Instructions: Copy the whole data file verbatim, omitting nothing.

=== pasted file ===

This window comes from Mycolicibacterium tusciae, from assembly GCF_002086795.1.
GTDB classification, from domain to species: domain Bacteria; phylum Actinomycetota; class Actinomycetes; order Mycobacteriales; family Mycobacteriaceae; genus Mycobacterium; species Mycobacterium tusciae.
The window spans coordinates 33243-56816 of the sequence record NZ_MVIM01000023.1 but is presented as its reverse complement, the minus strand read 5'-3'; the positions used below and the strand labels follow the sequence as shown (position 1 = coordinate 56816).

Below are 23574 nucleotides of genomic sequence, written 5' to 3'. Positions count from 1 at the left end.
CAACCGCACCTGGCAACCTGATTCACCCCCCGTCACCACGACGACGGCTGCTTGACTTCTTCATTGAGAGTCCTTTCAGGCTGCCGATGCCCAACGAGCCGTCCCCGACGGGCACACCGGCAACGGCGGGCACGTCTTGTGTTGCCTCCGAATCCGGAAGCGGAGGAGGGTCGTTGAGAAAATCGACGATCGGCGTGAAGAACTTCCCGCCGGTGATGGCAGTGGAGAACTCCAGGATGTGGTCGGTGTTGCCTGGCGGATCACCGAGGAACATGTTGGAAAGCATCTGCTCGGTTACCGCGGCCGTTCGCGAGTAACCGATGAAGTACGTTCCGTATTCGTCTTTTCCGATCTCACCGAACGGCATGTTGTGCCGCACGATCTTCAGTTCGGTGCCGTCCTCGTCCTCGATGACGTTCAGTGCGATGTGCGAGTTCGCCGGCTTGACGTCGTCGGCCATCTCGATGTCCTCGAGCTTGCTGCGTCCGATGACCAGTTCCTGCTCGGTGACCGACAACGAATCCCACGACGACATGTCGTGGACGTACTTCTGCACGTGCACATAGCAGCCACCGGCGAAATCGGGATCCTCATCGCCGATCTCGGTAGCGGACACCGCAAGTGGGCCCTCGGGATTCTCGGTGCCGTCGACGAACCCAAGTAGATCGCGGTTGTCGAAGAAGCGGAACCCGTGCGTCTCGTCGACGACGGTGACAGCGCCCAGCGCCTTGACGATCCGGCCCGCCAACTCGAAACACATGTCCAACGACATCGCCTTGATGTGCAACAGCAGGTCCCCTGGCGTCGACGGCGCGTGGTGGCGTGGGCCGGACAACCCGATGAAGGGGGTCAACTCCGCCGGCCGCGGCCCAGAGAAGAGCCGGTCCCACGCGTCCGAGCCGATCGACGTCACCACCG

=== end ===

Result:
This window comes from Mycolicibacterium tusciae, from assembly GCF_002086795.1.
GTDB classification, from domain to species: domain Bacteria; phylum Actinomycetota; class Actinomycetes; order Mycobacteriales; family Mycobacteriaceae; genus Mycobacterium; species Mycobacterium tusciae.
The window spans coordinates 33243-56816 of the sequence record NZ_MVIM01000023.1 but is presented as its reverse complement, the minus strand read 5'-3'; the positions used below and the strand labels follow the sequence as shown (position 1 = coordinate 56816).

Below are 23574 nucleotides of genomic sequence, written 5' to 3'. Positions count from 1 at the left end.
CAACCGCACCTGGCAACCTGATTCACCCCCCGTCACCACGACGACGGCTGCTTGACTTCTTCATTGAGAGTCCTTTCAGGCTGCCGATGCCCAACGAGCCGTCCCCGACGGGCACACCGGCAACGGCGGGCACGTCTTGTGTTGCCTCCGAATCCGGAAGCGGAGGAGGGTCGTTGAGAAAATCGACGATCGGCGTGAAGAACTTCCCGCCGGTGATGGCAGTGGAGAACTCCAGGATGTGGTCGGTGTTGCCTGGCGGATCACCGAGGAACATGTTGGAAAGCATCTGCTCGGTTACCGCGGCCGTTCGCGAGTAACCGATGAAGTACGTTCCGTATTCGTCTTTTCCGATCTCACCGAACGGCATGTTGTGCCGCACGATCTTCAGTTCGGTGCCGTCCTCGTCCTCGATGACGTTCAGTGCGATGTGCGAGTTCGCCGGCTTGACGTCGTCGGCCATCTCGATGTCCTCGAGCTTGCTGCGTCCGATGACCAGTTCCTGCTCGGTGACCGACAACGAATCCCACGACGACATGTCGTGGACGTACTTCTGCACGTGCACATAGCAGCCACCGGCGAAATCGGGATCCTCATCGCCGATCTCGGTAGCGGACACCGCAAGTGGGCCCTCGGGATTCTCGGTGCCGTCGACGAACCCAAGTAGATCGCGGTTGTCGAAGAAGCGGAACCCGTGCGTCTCGTCGACGACGGTGACAGCGCCCAGCGCCTTGACGATCCGGCCCGCCAACTCGAAACACATGTCCAACGACATCGCCTTGATGTGCAACAGCAGGTCCCCTGGCGTCGACGGCGCGTGGTGGCGTGGGCCGGACAACCCGATGAAGGGGGTCAACTCCGCCGGCCGCGGCCCAGAGAAGAGCCGGTCCCACGCGTCCGAGCCGATCGACGTCACCACCG